Table 6
Parish Assessment Double counting Omissions Corrected totals Net omissions as % of corrected totals King's final adjusted estimates
No.of houses Total population Houses Persons Houses Persons Houses Persons Houses Persons Persons
(1) (2) (3) (4) (5) (6) (7) (8) (9) (10) (11)
23 St Benet, Paul's Wharf 160 676 2 6 43 158 713 5 845
91 St peter, Paul's Wharf 68 363 1 11 15 45 82 397 17 9 390
(3) and (4) Double counting: two families were recorded twice in the same assessment. One family (or, rather, house) was enumerated in both parishes, because the house overlapped the boundary.
(5) and (6) In most cases King lists either the names or the characteristics of the individuals he considered had been omitted from the return. In allowing for omissions, the upper limit of King's indications has been accepted.

It is easier to distinguish the initial nuclear household in a house than accurately to separate the other sub-units. To show what happens when this relatively simple analysis is done, the first fifty houses in the assessment for St Mary le Bow were examined. On the Jones and Judges list almost 54 per cent of the householders were 'substantial', and the assessment shows a good number of merchants — linen drapers, mercers, drugsters, bone-sellers, and unspecified merchants — as well as apothecaries, cutlers, corn-chandlers and professional people, such as attorneys, and also a 'surgeon of His Majesty's household', Thomas Gardiner. (fn. 40) In the fifty houses the total population amounted to 323, the numbers per house ranging from one to fourteen and the average number being 6.46. Taking the nuclear households only, the upper limit of size is reduced to nine and the average falls to 4.58 persons per household. The population in the sub-units is ninety-four — almost a third of the total — and contributes an average of 1.88 persons per house. There are some genuinely large households. For example, the household of nine persons consists of John Smith, a victualler, his wife, two sons, an apprentice, two boys (with unspecified roles), and two maidservants. There is, in addition, an 'inmate', Mary Tompson, and the size of the household would be ten if she boarded with John Smith's family. On the other hand, some of the houses contain several units, or what appear to be such. The house with the largest number of inhabitants — fourteen — is an example. The nuclear household appears to consist of John Bakewell, a book-keeper, his wife and three daughters. There is a maidservant in the house; it is not clear to whom she 'belongs', but it seems rather as if she is attached to the second unit, consisting of Joseph Lawrenson, a beltmaker, his wife, a son and an apprentice. The third unit contains James Rawlins, gentleman and widower, together with a nurse and her daughter — though the latter two may perhaps have been a separate unit. Finally, there is a pensioner, Elizabeth Howard, whose attachment to any unit is not specified. Thus the house may have contained three, four or five units, and the mean household size would have varied accordingly. The still more complicated case of the house in St Anne, Blackfriars, has already been mentioned. Containing twenty-seven people, it appears to consist of seven units, the largest being that of one of the 'lodgers' — a husband and wife and four children. (fn. 41)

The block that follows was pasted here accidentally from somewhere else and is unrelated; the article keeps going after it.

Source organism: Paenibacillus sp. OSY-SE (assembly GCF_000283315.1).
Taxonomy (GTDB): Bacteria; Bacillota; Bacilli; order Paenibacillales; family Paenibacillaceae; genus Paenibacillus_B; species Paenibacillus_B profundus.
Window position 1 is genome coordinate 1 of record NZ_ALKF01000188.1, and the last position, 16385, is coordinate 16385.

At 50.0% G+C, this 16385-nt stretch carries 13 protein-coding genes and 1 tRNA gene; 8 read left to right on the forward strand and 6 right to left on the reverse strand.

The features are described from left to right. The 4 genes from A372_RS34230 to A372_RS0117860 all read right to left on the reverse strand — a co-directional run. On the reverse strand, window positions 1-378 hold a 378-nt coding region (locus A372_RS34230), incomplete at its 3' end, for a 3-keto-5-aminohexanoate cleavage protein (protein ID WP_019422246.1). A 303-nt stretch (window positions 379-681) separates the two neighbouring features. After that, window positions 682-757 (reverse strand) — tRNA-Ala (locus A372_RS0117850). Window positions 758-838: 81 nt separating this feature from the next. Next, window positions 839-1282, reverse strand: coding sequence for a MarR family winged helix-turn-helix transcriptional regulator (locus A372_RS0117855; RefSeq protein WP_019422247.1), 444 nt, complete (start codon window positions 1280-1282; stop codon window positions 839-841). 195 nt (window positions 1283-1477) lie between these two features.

In King's copy of the 1696 assessment for St Benet, Paul's Wharf, the apparent division into households greatly reduces the complexity of the structure. So far as some of the wealthier households are concerned, the division may have been prompted by the nature of these dwellings. In the page reproduced from the assessment (Plate II), the households in the Herald's Office have a simple structure — presumably because the families were listed as they were living, in separate apartments. This is also the case of the households in Doctor's Commons, recorded in the same assessment. Various legal officials were originally lodged there — including the Judge of the High Court of Admiralty, the Dean of the Arches, the Commissioners Delegate, the Vicar-General and the Master of the Prerogative Court of Canterbury. (fn. 42) When it was rebuilt after the Great Fire the building appears to have been used in a similar way and in 1696 it contained the following households: